They are not random, but rather a set of annals, mostly narrative in structure, which do not have an inclusive coverage of liturgy, poetry, legislation, and other genres, so that some kinds of information are naturally excluded.

Agreed.  I meant to say "not random."

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1 hour ago, Bob Crockett said:

Ludicrously false.  No evidence.  

There is extensive evidence the Book of Mormon has an early modern origin. Much of it has been discussed on this board. The Servetus/Abinadi connection is just one of many lines. 

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That isn't any kind of evidence. I am a copyright lawyer and I know evidence comparing texts. Requires statistical proofs and proper selection of data sets. To the extent the proofs are circulated in academic papers versus litigation files it requires true peer review. That hasn't been done. 

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30 minutes ago, Bob Crockett said:

That isn't any kind of evidence. I am a copyright lawyer and I know evidence comparing texts. Requires statistical proofs and proper selection of data sets. To the extent the proofs are circulated in academic papers versus litigation files it requires true peer review. That hasn't been done. 

I'm not making a legal argument. I'm using the historical-critical method to determine when the Book of Mormon was written and by whom. We start with a doctrine that is rare in Christianity--I'll call it modalism, though this is an oversimplification. In historical criticism we need to find where and when in history this doctrine was taught. Servetus is one instance and Swedenborg is another. There are others. But, for now, let's just consider Swedenbourg vs Servetus as the influence for modalism in the Book of Mormon. Servetus is clearly the better option as I'll explain. Servetus' ideas are expressed in the Book of Mormon by Abinadi. Abinadi, like Servetus, was burned at the stake for this heresy. In reality, Abinadi was killed because King Noah had a personal vendetta against him. The heresy charge was merely a convenient ploy to get rid of him. This is also the case with Servetus where Calvin had a personal vendetta against him and had vowed to kill him. When Servetus returned to Geneva in disguise, but was discovered, Calvin used the charge of heresy to kill him. There are many other similarities in these two stories. Swedenborg, on the other hand, wasn't burned at the stake for his ideas although there was a heresy trial against two men who promoted his writings. At the time of Swedenborg's death (at the age of 84) there was an ongoing investigation into his teachings that was eventually dropped without action. Similarities like the ones I've brought up are exactly the type of evidence considered in using the historical-critical method.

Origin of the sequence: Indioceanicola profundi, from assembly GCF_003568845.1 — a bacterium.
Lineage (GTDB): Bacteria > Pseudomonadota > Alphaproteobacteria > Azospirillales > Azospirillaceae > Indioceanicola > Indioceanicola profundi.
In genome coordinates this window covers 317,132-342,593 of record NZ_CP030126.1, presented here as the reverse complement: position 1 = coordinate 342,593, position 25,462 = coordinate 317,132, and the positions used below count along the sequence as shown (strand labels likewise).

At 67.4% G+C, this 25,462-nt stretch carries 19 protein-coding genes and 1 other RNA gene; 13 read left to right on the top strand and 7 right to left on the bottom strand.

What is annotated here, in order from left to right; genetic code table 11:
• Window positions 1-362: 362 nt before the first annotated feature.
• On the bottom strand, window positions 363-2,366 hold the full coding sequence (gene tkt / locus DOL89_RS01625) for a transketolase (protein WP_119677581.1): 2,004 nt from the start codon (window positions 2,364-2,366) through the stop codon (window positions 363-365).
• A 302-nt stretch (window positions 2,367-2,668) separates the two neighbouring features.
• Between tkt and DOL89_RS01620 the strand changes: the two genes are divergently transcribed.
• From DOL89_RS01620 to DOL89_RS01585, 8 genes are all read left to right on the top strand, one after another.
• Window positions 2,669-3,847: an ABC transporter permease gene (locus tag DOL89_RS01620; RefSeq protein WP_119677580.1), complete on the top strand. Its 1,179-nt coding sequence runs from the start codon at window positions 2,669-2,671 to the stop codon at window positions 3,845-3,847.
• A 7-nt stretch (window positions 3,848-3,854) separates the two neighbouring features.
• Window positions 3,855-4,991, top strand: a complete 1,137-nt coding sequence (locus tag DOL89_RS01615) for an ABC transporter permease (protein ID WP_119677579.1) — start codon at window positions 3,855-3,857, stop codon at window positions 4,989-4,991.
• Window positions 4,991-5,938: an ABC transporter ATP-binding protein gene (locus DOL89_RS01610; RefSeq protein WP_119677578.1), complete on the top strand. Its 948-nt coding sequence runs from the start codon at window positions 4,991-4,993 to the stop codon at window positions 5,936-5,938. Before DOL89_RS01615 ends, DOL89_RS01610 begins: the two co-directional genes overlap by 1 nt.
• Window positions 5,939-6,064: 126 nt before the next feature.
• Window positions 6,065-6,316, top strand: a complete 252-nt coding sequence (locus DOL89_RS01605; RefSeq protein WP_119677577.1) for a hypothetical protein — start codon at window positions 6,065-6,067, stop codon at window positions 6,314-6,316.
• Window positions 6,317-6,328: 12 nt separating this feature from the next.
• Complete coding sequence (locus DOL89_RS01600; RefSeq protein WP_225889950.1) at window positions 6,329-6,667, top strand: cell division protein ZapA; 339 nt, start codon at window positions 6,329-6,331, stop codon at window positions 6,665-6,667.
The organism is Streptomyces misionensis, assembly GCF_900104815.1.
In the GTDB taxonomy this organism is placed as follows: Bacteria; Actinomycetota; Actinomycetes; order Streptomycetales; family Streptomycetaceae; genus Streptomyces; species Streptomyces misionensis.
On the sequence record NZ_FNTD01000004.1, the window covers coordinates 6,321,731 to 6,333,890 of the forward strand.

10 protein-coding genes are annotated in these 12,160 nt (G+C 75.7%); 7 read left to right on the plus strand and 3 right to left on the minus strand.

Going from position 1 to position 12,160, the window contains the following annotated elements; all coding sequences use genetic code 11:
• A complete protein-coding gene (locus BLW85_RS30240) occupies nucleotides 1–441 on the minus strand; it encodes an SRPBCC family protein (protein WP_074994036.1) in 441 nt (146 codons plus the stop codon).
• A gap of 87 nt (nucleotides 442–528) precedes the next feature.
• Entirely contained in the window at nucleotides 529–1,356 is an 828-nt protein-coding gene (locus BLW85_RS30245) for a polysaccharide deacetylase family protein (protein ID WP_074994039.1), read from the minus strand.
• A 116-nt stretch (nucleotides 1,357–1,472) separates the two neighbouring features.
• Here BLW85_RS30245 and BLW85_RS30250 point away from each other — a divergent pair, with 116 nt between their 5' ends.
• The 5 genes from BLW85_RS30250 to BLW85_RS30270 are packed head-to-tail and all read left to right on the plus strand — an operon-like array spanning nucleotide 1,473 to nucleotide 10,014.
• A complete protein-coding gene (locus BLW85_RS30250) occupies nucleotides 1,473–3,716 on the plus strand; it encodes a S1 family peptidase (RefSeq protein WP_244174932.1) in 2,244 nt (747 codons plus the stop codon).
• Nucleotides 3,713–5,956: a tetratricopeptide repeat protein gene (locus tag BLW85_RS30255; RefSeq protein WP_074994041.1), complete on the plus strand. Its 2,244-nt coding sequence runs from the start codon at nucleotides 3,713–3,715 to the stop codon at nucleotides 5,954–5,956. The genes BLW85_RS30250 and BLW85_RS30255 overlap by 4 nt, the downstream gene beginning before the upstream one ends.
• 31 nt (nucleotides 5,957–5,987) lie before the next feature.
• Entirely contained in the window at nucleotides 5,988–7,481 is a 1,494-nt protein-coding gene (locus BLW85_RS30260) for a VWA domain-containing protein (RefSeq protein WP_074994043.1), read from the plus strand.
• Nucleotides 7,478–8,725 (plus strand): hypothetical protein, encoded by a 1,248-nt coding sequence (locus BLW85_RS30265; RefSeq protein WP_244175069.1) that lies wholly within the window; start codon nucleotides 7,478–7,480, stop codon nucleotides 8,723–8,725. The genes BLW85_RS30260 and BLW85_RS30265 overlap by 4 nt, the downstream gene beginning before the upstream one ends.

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10 hours ago, JarMan said:

You keep moving the goalposts. I'm responding to this: "The whole idea that God can give us more scripture than he did in the 66 books of the Bible is new." Well, no, it's not new. These men claimed to receive words from an angel relating to the creation and the end times and temples and gods. This certainly qualifies as "more scripture."

By God giving "more scripture" my intent was to say it is canonized scripture, which is against the common complaint made against us for "adding to the Bible".  Perhaps I wasn't clear.  But if that moves the goal posts for you, then I'm fine with that.  

10 hours ago, JarMan said:

You're losing sight of what this discussion is supposed to be about. The issue isn't whether there was a restoration, in general. The question is, what did the Book of Mormon restore? So far you haven't answered that.

I believe I already gave my response to what this discussion is about earlier in the thread.  In summary I said that I don't think it was the purpose of the Book of Mormon to restore anything unique, other than to provide another record, another witness of God's dealings with men alongside the Bible.  

Edited by InCognitus
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2 hours ago, JarMan said: